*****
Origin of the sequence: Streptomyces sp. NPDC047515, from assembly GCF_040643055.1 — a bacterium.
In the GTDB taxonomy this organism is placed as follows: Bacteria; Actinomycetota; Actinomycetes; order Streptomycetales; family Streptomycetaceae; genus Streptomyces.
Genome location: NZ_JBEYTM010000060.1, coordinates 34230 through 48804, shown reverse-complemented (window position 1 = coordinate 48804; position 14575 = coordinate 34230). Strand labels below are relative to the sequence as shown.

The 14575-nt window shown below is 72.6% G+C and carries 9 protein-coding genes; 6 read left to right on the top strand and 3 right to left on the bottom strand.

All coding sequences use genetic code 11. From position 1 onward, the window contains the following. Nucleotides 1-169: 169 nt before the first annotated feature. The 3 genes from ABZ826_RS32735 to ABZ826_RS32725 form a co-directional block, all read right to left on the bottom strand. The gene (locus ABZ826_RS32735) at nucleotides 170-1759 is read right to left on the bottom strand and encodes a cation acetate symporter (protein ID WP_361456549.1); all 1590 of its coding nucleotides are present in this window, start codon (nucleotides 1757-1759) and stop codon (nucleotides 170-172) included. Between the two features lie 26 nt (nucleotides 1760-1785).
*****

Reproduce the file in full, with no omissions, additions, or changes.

Origin of the sequence: Streptomyces sp. NPDC047515, from assembly GCF_040643055.1 — a bacterium.
In the GTDB taxonomy this organism is placed as follows: Bacteria; Actinomycetota; Actinomycetes; order Streptomycetales; family Streptomycetaceae; genus Streptomyces.
Genome location: NZ_JBEYTM010000060.1, coordinates 34230 through 48804, shown reverse-complemented (window position 1 = coordinate 48804; position 14575 = coordinate 34230). Strand labels below are relative to the sequence as shown.

The 14575-nt window shown below is 72.6% G+C and carries 9 protein-coding genes; 6 read left to right on the top strand and 3 right to left on the bottom strand.

All coding sequences use genetic code 11. From position 1 onward, the window contains the following. Nucleotides 1-169: 169 nt before the first annotated feature. The 3 genes from ABZ826_RS32735 to ABZ826_RS32725 form a co-directional block, all read right to left on the bottom strand. The gene (locus ABZ826_RS32735) at nucleotides 170-1759 is read right to left on the bottom strand and encodes a cation acetate symporter (protein ID WP_361456549.1); all 1590 of its coding nucleotides are present in this window, start codon (nucleotides 1757-1759) and stop codon (nucleotides 170-172) included. Between the two features lie 26 nt (nucleotides 1760-1785).